Seven Treasures, Part 1: guest post by Carin Makuz

CARIN MAKUZ spends long hours writing short fiction. Her work appears in various literary journals in Canada and the U.K., and has been broadcast on CBC Radio and BBC Radio. She has been working on a novel for a very long time. It’s expected to be completed shortly. She can be found thinking out loud at

These are my seven treasures:


A large painting of a house in a field, purchased for $100 in the early ’80s when I was living in Edmonton and had exactly zero extra funds to splash out on art. I probably forfeited a month of groceries. When I moved to England I left it with my parents, after which it was returned with an ugly frame my dad made. Not wanting to hurt his feelings, I left it on — temporarily, I thought. Wouldn’t dream of removing it now.


Joey the stuffed panda, which I’ve had since we were both the same size. He’s scruffy and a bit wobbly and some many years ago underwent eye surgery to restore his sight with old coat buttons, but otherwise fine. He sits on a bench in my office. Still smiling after all these years.


An orange Fire King bowl, a.k.a. my childhood popcorn bowl. Can vividly recall sitting on the gold vinyl couch in the basement (I’m wearing pale blue pedal-pushers), watching Hitchcock’s The Birds, the weight of the Fire King on my lap, buttery fingers and the kernels rattling against the glass.


A print of a purple gallinule. Reminds me of the Everglades, their peace, beauty, magic. A gift from my Florida friend Judy, who lived to be 101 years old.


My dad’s 8mm and 16mm films. This was before sound so you can’t hear him shouting stand there, climb higher, move closer, walk, dance, jump, smile . . . do something for god’s sake! All you see are nervous people mouthing: is this okay? Watching them used to make me cringe, now they make me laugh, and cry in a good way. It’s all so clearly us. And it’s all okay.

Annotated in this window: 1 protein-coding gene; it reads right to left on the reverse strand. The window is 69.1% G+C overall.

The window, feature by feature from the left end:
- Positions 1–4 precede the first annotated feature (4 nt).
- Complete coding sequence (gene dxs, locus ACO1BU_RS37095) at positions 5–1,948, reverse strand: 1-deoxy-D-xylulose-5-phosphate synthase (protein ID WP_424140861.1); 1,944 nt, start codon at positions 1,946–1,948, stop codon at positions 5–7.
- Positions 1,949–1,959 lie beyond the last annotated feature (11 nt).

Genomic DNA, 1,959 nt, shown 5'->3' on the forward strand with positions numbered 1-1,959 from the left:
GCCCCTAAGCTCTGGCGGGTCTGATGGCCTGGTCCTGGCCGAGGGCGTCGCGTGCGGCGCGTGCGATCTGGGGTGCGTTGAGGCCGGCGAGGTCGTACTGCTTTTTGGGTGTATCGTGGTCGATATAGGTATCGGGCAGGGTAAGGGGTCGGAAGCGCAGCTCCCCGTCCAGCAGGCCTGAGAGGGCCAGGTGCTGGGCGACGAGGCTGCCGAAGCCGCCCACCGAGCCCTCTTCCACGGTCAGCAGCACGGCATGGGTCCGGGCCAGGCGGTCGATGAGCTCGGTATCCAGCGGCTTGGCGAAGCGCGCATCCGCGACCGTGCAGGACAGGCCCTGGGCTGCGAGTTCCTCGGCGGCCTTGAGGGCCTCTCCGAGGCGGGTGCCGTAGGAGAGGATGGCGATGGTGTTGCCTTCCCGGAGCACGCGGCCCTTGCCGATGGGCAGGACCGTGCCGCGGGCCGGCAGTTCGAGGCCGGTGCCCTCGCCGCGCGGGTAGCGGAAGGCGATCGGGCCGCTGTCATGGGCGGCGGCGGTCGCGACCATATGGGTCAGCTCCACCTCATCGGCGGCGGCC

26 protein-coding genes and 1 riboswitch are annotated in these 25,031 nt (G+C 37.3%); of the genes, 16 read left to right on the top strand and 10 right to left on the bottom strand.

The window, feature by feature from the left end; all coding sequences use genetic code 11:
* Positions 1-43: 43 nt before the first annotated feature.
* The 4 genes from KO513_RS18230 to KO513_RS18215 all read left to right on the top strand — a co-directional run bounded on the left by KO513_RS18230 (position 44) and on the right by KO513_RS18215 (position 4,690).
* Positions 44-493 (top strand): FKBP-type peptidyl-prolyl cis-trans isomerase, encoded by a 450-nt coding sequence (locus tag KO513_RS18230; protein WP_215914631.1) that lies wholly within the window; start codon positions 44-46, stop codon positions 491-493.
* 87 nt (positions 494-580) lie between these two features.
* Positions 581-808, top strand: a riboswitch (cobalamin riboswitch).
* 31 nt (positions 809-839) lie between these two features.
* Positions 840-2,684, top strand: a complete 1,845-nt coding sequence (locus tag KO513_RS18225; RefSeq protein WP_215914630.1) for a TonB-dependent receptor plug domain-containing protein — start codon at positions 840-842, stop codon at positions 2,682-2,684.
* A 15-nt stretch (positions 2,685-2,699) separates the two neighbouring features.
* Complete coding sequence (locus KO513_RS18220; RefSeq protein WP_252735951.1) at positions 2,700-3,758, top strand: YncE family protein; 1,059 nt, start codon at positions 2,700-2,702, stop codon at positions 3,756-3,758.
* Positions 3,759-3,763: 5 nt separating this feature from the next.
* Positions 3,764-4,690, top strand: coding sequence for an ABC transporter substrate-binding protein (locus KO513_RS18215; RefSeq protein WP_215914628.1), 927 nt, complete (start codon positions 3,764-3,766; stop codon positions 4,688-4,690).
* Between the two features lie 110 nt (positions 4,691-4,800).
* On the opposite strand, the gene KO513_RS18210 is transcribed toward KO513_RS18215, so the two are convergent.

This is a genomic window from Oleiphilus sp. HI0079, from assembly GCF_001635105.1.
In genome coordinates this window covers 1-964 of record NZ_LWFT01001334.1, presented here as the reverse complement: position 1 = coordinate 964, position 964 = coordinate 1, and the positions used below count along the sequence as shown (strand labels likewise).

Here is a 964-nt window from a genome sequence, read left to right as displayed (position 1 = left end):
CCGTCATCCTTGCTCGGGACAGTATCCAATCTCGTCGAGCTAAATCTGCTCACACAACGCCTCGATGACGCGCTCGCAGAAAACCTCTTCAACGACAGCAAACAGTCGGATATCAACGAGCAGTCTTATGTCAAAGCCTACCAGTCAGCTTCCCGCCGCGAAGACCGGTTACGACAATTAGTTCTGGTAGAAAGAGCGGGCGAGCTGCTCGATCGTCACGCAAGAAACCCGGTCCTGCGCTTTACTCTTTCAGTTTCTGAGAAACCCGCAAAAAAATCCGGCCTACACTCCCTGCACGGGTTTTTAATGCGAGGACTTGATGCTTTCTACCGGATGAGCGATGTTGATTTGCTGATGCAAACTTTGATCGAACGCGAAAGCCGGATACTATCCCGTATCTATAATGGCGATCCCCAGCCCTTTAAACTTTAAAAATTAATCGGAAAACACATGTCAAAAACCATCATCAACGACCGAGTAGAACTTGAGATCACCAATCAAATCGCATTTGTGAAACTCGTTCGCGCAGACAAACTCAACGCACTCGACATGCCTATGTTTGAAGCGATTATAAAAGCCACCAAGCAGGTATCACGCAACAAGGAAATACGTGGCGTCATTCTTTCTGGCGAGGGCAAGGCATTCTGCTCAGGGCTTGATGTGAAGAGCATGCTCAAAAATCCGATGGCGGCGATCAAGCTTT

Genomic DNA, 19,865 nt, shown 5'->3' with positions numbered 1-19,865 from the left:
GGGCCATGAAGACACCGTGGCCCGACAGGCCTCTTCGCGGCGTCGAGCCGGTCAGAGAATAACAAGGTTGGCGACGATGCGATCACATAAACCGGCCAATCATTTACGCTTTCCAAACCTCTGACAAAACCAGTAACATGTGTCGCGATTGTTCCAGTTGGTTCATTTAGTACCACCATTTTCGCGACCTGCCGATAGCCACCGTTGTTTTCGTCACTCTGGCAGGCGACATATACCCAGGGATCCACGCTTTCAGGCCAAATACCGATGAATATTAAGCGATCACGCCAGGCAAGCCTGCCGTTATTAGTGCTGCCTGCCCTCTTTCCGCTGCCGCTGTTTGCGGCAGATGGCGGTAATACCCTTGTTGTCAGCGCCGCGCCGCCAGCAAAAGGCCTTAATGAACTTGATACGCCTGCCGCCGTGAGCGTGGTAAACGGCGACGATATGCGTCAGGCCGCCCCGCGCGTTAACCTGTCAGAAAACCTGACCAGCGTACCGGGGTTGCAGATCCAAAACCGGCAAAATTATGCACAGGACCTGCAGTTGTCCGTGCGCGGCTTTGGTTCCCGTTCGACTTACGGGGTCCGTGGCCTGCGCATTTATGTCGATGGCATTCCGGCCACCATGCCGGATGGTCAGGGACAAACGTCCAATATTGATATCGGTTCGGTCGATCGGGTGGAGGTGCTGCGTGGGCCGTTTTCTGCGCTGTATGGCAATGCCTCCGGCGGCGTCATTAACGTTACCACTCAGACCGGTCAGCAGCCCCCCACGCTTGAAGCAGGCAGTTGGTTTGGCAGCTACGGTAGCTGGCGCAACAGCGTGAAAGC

A picture of Peter and me at Peggy’s Cove the year before we were married. We’re both in jeans. I’m wearing the pearls he gave me. There are lobster traps and a tiny house on a hill.


My mother’s chopping board. Older probably than me. Ancient. Eleven by six inches, half an inch thick. Faded red edges, a few nicks, two small scorch marks, and hundreds of thin incisions made by the only knife she ever owned — a cheap thing that cut terribly (and which I thought was dandy until I was introduced to a decent blade by the soon-to-be-chef-in-my-life). It might be the one item I associate most with her. Just one glance and I’m back in her kitchen, can hear the chop chop chop of dinner prep, the way the board, slightly warped, clatters against the countertop; can smell the finely cut garden thyme for soup, the garlic for potato salad, see her hands slicing peaches to be canned. How could I part with this bit of wood when it has the power to so easily take me back to all that . . .

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Carin’s guest post is Part 1 of a series. Here’s the Introduction.

What’s one of your treasures? Please share it in the Comments.


  1. Mary says:

    I follow Carin’s blog already, and wouldn’t knock it off my inbox for anything. Carin is a colourist, a cat and book lover, a vegetable gardener (and eats from her garden), a traveller, a muser, a quirky sideways analyst, a humourist … and a writer.

    And now I must google the word “gallinule” to figure out what that is. Thanks Carin.

    • carin says:

      Hi Mary!

      What kind words. Thank you! I so enjoy your comments and takes on my takes. Always a highlight. (BTW, I especially love that you call me a colourist. Tho’ I may have to google the word to bone up on any job requirements I’m not aware of…)

      Speaking of googling. Did you find gallinule? 🙂

      ‘see’ you around!

  2. Linda Sansalone says:

    Carin, I enjoyed reading your treasures. Also, thank you, as you inspired me to write a vignette of my late sister’s desk.
    I especially liked the old family movies treasure, which brought back memories of my family sitting in our living room watching those same choppy black and white films. Peggy’s Cove also brought back fond memories for I went there a few times with my family when I was a child. I still remember running from one huge rock to another jumping over the little puddles that the waves left behind.

    Thank you.

    • carin says:


      I love that you’re writing a “vignette of your sister’s desk…” Please let me know where I can read the final product, if it’s something accessible. My sister died twenty-three years ago… You have inspired me to write a vignette of ‘her’… Funny how the world works, isn’t it?

      with thanks,

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